Compensation - how adequate?

By David Sharp


Property rights are the guarantee of individual liberty. Freedom requires that we be secure in our life, our person and what we possess. It is property (in the sense of being able to create acquire use and dispose of possessions) that enable us to enjoy the fruits of our own labour and otherwise to secure and advance our life and liberty.

The proper role of government is to protect individual property rights. Accepting that for an overriding public purpose the government can compulsorily acquire private property it is a sine qua non that it do so according to set principles and that just and reasonable compensation be paid.

As inhabitants of a free county it should come as no surprise that our law particularly that part known as "Common Law" (which comprises decisions of judges over the centuries), has tended to reflect this basic proposition. Thus David Gifford, the author of a widely read text on statutory interpretation in Australia says:

"It is a well established principle of statutory interpretation that no statute will be construed as abrogating a fundamental principle of the Common Law unless its intention to do so is clearly expressed."


More specifically in the 1927 Privy Council decision of CSR Ltd v Melbourne Harbour Trust Commissioners, Lord Warrington said:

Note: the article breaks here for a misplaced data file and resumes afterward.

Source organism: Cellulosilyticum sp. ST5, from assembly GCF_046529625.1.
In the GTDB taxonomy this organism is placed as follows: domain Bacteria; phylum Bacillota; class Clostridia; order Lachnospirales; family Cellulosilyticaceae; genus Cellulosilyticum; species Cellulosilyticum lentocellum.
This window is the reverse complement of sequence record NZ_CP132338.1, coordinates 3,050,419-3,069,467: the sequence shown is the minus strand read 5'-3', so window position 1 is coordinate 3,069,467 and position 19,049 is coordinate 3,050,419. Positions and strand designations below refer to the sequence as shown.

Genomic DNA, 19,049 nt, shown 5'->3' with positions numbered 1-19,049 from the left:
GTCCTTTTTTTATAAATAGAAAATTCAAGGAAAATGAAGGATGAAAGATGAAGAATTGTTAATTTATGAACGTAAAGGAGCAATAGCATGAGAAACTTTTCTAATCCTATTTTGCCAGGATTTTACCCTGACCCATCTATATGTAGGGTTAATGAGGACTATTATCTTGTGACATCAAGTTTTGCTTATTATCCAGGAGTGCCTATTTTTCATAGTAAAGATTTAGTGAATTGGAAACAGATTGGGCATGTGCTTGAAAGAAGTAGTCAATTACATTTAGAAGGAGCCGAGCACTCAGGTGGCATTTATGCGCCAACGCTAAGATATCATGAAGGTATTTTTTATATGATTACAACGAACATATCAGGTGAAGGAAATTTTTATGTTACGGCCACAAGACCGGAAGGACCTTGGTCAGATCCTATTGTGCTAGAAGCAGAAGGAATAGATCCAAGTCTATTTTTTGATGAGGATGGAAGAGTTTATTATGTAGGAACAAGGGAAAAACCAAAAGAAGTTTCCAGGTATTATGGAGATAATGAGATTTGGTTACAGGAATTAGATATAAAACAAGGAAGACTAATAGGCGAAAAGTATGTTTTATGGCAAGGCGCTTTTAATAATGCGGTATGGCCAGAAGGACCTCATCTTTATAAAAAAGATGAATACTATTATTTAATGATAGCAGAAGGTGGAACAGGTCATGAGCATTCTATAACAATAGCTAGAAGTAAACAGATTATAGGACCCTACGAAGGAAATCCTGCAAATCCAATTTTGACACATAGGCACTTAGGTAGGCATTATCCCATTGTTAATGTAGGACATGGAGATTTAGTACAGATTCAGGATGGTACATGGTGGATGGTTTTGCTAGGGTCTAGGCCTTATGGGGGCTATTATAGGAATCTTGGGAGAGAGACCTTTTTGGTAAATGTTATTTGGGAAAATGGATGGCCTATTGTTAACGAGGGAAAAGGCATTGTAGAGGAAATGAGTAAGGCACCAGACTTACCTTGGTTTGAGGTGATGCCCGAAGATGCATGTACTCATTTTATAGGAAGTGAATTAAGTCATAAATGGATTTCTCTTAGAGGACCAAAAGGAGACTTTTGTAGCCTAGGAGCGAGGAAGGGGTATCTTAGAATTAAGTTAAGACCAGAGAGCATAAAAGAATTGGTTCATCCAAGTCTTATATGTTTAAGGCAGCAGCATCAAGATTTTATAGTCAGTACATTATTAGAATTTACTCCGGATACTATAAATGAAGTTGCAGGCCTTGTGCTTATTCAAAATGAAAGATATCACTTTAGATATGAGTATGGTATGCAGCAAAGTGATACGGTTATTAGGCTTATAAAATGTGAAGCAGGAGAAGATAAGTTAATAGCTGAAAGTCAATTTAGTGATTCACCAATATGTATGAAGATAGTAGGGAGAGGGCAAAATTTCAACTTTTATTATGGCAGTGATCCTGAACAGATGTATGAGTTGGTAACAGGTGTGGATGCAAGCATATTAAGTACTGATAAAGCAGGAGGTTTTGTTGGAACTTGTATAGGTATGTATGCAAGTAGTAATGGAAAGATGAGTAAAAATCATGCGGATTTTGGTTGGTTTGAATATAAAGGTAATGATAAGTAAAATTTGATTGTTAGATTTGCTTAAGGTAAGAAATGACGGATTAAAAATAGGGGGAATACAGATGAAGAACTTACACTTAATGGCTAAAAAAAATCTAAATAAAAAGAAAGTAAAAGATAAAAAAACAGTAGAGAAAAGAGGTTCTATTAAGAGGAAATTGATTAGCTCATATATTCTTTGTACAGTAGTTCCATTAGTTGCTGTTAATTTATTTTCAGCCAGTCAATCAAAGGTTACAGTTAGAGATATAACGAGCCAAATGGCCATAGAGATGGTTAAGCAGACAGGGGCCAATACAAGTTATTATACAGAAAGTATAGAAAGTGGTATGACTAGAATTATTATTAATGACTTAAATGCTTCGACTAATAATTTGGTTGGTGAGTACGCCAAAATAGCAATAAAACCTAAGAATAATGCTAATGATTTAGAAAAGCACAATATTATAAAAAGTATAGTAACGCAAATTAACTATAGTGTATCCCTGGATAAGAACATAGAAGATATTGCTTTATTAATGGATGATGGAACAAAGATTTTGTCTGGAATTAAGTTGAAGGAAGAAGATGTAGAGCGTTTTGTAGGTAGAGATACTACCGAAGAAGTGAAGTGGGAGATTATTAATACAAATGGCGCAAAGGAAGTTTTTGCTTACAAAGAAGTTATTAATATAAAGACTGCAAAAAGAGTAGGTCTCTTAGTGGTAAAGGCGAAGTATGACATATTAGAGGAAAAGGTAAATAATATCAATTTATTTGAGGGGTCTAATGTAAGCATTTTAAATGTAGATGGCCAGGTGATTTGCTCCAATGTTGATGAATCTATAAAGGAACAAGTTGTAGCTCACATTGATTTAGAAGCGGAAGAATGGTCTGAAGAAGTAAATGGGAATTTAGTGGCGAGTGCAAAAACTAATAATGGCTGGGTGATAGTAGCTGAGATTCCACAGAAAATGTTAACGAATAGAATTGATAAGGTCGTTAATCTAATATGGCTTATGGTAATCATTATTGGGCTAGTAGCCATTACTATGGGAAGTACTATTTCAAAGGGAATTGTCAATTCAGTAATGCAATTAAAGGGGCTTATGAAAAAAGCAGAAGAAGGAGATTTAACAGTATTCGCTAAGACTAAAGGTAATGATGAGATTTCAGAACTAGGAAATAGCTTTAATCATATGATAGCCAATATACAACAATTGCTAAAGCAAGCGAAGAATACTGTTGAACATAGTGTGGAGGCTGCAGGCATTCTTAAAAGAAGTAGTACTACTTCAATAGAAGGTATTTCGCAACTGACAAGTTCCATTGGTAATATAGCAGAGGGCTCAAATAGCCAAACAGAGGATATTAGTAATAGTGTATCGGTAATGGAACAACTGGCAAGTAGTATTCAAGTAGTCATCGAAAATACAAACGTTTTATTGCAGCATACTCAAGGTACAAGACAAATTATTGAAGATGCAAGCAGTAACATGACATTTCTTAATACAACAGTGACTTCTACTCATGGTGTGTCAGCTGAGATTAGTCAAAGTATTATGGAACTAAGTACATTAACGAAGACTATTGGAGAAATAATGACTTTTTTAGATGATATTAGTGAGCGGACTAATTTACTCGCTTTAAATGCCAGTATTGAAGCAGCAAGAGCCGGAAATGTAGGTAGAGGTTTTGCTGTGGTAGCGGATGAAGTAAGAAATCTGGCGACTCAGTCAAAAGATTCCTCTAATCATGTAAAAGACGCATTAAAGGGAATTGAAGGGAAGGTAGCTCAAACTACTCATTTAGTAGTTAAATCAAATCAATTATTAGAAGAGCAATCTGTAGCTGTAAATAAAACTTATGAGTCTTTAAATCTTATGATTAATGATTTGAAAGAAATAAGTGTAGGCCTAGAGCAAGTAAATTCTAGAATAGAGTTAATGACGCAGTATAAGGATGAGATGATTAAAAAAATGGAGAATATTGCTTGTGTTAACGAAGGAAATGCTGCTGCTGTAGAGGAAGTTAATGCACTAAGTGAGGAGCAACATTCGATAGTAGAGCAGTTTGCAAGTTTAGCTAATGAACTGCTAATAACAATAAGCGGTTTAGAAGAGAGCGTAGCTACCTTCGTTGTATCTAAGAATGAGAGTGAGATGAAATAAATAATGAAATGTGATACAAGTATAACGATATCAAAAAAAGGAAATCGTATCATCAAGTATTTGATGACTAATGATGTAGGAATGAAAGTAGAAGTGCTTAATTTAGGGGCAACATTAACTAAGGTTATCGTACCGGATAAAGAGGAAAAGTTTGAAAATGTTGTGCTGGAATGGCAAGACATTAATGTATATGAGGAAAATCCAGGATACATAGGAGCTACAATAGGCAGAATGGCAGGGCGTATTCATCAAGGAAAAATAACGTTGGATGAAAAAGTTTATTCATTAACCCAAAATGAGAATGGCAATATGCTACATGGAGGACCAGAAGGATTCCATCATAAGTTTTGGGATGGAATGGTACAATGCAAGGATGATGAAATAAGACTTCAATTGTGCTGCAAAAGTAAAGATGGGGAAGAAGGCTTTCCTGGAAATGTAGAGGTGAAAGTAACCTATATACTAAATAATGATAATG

"The Board is guided by the well known principle that a statute should not be held to take away private rights of property without compensation unless the intention to do so is expressed in clear and unambiguous terms."


These and similar pronouncements over the years have led to a widely held view that although the Victorian Legislature could legislate to take property without just and reasonable compensation, it would require a clear expression of legislative intent for a court to find that it intended to do so.

In the recent Supreme Court case of Michael Alesios et al v. The Hon. Alan Stockdale et anon, the court was called upon to determine the effect of a provision which allowed for the cancellation of certain scallop fishing licences, and provided for an amount to be paid to the former holders of the licenses, to be "determined" by the Treasurer and the Minister. It was argued that this did not allow something to be paid on a standard or non-individual basis as determined by the Ministers. Rather it required full compensation to be determined individually with respect to each license holder. This argument found favour with the trial judge. However, the judges of the Court of Appeal were unanimous in rejecting his view. The thrust of their judgements is to suggest that the legislature had expressed an intention that compensation was not intended to be a subjective matter, but rather an averaged value of the licences as determined by the ministers. The implication seems to be that if parliament for full (or even just and reasonable) compensation to be paid to an individual it will need to say so. Whilst obviously open for the court to find the intention of the legislature was such, this seeming change of emphasis should be of concern. Leave to appeal to the High Court was sought but refused.





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